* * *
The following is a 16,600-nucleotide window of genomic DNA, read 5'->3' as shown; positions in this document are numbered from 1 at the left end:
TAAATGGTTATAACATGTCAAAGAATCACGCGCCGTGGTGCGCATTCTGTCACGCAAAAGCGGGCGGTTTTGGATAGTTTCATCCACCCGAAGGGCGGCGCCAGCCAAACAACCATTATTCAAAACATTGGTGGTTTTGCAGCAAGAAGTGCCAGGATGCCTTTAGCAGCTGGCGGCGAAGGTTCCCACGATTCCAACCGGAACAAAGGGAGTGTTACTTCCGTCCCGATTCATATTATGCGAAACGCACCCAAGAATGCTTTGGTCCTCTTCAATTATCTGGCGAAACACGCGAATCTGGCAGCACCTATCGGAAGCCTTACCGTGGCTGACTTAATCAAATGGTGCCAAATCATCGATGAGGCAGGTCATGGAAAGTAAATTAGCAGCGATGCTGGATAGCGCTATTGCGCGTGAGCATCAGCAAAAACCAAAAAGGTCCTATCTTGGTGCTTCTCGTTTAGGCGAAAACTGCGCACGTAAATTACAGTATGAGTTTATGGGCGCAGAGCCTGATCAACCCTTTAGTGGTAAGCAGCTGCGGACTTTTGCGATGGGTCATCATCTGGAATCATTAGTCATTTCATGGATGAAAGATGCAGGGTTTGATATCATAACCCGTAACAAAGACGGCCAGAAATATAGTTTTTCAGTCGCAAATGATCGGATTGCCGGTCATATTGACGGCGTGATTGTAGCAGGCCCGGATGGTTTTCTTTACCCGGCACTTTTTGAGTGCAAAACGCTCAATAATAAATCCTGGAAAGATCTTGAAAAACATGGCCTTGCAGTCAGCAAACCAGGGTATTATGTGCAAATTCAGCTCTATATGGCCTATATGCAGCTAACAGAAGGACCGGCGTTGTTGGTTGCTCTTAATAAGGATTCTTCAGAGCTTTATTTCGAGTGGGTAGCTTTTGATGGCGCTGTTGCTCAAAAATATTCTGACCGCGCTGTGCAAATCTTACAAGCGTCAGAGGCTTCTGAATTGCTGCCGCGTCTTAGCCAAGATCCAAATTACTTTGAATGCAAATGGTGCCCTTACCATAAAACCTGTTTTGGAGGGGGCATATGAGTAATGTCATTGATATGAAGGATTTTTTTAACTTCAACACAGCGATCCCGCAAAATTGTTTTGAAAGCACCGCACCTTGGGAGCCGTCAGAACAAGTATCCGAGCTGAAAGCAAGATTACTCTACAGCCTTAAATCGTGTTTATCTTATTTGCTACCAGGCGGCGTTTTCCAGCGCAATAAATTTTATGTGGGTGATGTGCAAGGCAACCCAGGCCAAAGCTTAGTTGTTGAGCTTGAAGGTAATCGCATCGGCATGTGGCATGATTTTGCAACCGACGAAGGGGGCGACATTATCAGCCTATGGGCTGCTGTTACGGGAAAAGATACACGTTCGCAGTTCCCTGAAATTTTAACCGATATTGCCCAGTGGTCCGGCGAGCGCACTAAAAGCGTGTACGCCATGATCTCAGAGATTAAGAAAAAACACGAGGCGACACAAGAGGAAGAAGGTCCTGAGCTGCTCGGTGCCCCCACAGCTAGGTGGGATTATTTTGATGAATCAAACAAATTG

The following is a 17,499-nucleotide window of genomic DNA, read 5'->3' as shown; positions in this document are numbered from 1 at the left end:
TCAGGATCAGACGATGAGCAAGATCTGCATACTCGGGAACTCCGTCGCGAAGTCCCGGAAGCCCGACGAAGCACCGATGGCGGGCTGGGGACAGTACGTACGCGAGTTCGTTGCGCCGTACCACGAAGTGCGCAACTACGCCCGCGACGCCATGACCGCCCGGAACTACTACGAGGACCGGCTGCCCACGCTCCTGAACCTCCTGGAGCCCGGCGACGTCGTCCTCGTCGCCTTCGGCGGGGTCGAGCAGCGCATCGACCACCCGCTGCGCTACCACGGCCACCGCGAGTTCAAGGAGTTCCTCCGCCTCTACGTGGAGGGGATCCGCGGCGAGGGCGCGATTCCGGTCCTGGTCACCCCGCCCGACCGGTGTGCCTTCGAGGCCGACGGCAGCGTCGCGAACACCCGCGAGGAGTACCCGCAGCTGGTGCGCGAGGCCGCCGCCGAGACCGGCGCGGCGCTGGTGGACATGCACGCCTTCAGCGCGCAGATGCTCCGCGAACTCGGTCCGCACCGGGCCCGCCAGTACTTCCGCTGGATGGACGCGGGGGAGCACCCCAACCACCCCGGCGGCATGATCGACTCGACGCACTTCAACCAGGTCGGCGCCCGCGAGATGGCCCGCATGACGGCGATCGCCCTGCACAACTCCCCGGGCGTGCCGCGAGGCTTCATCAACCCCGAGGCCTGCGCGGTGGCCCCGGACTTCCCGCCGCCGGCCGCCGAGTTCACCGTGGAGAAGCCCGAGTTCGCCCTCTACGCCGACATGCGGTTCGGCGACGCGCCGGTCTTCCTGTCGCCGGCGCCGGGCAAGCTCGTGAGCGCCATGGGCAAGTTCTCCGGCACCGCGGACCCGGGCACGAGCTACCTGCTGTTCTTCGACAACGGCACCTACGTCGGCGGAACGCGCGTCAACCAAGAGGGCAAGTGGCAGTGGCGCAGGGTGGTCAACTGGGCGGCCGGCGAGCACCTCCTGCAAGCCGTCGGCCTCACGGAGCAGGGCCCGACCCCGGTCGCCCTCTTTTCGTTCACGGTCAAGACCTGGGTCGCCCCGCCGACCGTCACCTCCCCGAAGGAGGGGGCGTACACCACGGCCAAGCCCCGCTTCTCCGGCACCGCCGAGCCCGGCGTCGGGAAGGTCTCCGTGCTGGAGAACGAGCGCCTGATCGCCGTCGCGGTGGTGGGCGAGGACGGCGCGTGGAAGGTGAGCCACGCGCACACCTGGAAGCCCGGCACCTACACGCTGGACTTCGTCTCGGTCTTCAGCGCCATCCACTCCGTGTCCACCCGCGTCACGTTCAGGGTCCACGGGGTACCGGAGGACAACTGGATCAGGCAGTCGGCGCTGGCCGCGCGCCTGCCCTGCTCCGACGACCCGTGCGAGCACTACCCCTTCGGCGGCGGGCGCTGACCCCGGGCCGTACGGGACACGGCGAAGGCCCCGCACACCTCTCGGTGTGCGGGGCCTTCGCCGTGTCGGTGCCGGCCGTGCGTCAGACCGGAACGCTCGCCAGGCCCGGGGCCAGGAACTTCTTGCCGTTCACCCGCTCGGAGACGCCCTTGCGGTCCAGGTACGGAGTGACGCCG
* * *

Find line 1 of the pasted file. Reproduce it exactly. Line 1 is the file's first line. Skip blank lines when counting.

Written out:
The following is a 16,600-nucleotide window of genomic DNA, read 5'->3' as shown; positions in this document are numbered from 1 at the left end: